Public health as a profession does its job in the background, without demanding attention or praise. But COVID-19 has thrust public health onto the front page, and created an opportunity for the public to understand what public health is, and how it works.

Public health has a code of 12 ethical principles which have guided behavior during the COVID-19 pandemic, number 2 which says, “Public health should achieve community health in a way that respects the rights of individuals in the community.” Despite the rapidly changing and tumultuous circumstances of the COVID-19 pandemic, local and national leaders have striven to strike the right balance between protecting the community while respecting the rights of individuals.

What has been lost on many people during COVID-19 is that consideration of the rights of individuals is not synonymous with giving people the freedom to do whatever they want. This ethical principle of protecting the community is built upon the concept of interdependence, which teaches that all the individual members of a community are dependent on one another for the common good, and that no single individual is an autonomous agent with unlimited freedom.

Part of the problem lies with people confusing medical ethics with public health ethics. Medical ethics places the autonomy of the individual patient first, and focuses on their needs. But under a pandemic, elected officials are required to make difficult decisions to protect the public’s safety, and ensure the common good, but to do so cannot also confer unlimited autonomy upon individuals. Of course individuals still have a say in the decisions, and are able to give input through public hearings. But at the end of the day, the public needs to accept that public health officials are trying to do what’s best for the majority. While it may not appear so in the short run, these measures are also what is best for the individuals in the long run, for the suppression of the pandemic and the minimization of morbidity and mortality resulting from it are the only pathways to a return to normalcy and a recovered economy.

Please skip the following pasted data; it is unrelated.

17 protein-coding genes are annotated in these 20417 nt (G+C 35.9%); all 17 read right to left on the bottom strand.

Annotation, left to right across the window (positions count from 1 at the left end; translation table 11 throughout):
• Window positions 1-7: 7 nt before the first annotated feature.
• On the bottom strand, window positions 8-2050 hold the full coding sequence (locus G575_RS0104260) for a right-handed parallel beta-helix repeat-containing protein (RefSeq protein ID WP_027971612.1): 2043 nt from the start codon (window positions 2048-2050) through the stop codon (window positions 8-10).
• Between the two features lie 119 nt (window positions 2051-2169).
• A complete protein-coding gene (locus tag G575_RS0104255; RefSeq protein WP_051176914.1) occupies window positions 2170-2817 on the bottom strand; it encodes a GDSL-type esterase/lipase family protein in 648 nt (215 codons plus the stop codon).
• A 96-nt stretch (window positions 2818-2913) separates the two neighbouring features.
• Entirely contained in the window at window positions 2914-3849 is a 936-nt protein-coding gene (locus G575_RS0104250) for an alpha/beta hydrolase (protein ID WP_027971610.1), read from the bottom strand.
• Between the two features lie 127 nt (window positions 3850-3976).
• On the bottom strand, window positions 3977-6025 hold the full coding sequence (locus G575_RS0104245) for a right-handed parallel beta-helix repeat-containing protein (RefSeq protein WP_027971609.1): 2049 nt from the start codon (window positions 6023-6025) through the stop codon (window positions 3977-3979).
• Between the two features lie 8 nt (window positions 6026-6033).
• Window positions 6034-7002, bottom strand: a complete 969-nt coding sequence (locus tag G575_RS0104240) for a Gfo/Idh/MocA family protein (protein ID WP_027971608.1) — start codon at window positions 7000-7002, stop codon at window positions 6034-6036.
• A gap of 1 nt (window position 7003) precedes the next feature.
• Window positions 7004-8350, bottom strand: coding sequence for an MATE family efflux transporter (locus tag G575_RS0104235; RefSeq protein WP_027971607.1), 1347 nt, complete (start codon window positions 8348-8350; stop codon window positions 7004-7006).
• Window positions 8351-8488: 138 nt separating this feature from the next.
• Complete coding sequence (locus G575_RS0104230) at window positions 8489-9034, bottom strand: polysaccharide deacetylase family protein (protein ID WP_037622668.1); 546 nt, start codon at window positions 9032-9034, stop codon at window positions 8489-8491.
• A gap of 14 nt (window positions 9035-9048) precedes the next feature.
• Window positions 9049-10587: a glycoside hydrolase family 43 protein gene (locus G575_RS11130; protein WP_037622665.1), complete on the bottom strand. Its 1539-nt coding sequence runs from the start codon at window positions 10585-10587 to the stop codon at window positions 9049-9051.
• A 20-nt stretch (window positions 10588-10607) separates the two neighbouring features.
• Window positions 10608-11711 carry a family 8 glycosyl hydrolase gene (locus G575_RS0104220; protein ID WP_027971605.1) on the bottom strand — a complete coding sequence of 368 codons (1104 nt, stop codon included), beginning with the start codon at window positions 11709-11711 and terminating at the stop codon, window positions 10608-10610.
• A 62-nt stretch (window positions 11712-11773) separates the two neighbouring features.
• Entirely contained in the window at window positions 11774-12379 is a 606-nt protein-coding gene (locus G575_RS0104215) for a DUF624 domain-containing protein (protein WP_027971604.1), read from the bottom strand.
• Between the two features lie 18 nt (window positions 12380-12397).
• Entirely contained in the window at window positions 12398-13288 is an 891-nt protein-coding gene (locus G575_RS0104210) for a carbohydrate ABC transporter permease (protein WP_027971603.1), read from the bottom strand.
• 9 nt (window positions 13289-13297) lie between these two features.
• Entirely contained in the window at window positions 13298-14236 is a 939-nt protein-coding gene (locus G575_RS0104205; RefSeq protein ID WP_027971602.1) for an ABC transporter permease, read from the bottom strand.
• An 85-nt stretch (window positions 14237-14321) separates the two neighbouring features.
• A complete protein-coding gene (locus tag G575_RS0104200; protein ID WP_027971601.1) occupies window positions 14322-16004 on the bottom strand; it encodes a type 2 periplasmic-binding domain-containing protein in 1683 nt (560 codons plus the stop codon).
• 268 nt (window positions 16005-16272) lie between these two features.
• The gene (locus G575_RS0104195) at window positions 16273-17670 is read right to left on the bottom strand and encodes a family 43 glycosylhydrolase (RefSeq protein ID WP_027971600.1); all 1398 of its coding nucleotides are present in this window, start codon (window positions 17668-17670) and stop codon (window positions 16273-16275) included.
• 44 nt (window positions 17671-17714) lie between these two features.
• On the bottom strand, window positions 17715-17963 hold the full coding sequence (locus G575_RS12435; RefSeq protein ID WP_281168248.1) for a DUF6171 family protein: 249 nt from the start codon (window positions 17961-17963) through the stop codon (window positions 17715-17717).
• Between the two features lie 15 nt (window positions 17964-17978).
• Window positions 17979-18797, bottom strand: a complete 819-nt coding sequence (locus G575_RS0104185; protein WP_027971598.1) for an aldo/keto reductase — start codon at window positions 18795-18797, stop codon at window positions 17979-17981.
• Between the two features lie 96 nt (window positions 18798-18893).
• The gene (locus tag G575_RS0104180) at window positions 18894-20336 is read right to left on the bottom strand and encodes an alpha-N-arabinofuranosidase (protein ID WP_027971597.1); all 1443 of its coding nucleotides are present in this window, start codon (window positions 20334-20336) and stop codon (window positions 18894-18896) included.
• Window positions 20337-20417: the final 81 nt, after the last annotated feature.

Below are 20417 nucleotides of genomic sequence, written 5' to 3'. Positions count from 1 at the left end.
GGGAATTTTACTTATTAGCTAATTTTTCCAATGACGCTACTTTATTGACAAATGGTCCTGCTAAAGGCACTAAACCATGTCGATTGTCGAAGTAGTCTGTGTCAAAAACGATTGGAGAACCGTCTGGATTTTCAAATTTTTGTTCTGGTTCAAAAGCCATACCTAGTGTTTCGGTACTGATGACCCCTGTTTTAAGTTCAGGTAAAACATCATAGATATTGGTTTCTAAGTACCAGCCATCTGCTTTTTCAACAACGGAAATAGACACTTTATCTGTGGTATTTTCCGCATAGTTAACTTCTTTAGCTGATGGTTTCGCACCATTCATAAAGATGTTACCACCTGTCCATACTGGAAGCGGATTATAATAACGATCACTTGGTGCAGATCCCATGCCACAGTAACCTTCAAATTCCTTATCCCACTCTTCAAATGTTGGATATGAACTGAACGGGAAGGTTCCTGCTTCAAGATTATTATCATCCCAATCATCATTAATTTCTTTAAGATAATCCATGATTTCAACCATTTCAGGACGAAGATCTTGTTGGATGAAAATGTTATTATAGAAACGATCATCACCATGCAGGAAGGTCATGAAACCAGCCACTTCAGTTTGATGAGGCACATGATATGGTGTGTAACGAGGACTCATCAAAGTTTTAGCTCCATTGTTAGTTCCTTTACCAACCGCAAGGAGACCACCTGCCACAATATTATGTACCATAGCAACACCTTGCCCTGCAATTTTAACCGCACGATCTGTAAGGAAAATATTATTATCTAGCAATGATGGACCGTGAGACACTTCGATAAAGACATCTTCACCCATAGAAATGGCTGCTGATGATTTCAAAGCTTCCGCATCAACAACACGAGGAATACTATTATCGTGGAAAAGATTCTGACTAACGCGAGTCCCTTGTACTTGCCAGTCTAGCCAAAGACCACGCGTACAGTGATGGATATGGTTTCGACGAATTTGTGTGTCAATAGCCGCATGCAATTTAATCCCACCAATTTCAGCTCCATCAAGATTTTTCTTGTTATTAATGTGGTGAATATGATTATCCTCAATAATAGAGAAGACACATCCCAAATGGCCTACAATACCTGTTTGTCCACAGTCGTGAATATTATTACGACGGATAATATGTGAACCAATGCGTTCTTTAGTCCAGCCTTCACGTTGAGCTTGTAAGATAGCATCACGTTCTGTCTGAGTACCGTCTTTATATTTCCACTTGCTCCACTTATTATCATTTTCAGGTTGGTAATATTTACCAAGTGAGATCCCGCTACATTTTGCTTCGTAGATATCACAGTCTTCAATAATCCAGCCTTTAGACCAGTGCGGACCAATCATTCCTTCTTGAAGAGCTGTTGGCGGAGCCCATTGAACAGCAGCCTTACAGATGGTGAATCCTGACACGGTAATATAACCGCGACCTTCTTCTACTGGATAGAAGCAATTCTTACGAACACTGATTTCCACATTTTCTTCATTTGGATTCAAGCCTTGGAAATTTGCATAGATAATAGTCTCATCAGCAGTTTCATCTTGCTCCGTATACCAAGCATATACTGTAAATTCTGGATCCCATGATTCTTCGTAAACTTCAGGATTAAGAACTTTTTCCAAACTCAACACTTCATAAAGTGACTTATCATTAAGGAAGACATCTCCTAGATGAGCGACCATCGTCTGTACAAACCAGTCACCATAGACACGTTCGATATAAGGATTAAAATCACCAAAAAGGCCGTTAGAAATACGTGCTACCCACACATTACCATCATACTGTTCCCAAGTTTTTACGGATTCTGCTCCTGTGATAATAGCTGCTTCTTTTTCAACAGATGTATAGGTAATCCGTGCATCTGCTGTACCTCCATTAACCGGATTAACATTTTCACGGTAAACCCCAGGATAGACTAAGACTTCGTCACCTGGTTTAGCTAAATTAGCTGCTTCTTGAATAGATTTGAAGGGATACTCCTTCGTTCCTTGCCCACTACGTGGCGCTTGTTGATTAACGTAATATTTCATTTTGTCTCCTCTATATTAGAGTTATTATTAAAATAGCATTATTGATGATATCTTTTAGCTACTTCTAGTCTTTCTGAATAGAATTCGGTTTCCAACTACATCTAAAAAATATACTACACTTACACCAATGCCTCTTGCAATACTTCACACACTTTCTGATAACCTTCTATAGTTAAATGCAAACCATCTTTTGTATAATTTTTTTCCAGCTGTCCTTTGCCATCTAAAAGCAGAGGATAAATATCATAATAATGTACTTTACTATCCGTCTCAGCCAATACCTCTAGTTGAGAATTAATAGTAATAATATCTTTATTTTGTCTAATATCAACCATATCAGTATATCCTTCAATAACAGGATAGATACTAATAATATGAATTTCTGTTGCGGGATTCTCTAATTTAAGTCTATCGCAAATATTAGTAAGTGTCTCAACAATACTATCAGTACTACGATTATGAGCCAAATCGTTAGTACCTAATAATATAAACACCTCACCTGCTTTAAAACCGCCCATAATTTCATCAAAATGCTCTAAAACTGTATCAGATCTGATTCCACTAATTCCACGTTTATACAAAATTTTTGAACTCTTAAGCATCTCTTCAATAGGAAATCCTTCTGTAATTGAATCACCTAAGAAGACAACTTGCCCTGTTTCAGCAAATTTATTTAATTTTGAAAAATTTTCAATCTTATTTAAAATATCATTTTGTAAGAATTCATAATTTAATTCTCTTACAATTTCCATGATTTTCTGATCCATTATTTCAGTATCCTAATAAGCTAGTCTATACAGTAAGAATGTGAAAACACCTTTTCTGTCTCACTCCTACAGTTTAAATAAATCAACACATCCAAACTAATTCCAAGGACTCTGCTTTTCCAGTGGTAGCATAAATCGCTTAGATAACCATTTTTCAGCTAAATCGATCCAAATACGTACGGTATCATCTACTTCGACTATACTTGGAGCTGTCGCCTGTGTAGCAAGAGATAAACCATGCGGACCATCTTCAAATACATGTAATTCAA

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In implementing mitigation measures, public officials are striving for measures that are proportional to the magnitude of the harm to be prevented. So the magnitude of the harm that might come from having to grind through 18 months of uncertainty, justifies the same magnitude of lockdown necessary in the short term. This is in order to shrink the height of the epidemic peak (“flattening the curve”) to reduce the burden of disease, and to shorten the length of time that the pandemic rages so as to reduce the duration to less than say 18 months. If this can be accomplished, then the stringent mitigation measures implemented early are justified.

From the U.S. experience, it might easily be argued that an insufficient balance has been struck during COVID-19. It appears that excessive concern for individual freedoms, with lax mitigation measures, and premature lifting of these measures, has contributed to the prolongation and intensification of the pandemic, including many lost lives.

For the public to accept decisions made for the common good is to share in the community struggle by making individual sacrifices. Wearing a mask in public and maintaining social distancing are some of the least obtrusive measures to be taken, and allow a society to avoid the most obtrusive measures, such as shutting down businesses.

That some people consider the requirement to wear a mask to be a substantial sacrifice, and a violation of their individual liberty, when wearing a mask is done largely in service of protecting those who are vulnerable to the worst COVID outcomes – the elderly and those with underlying medical conditions – is unimaginable. Sacrificing individual liberty for benefit of others, even though it isn’t one’s personal preference, is a reflection of true virtue – whether from humanistic or Christian motivations.

In summary, public health officials are not trammeling individual rights when they implement public-focused mitigation measures. These have been imposed only to the level that has been absolutely necessary. In so doing public health officials are using principles of reciprocity to minimize the burdens imposed on individuals and maximize the public benefit to be achieved. In so doing, they are simply obeying their professional public health code of ethics.

Strand lives in Fargo.

This column does not necessarily reflect the opinion of The Forum's editorial board nor Forum ownership.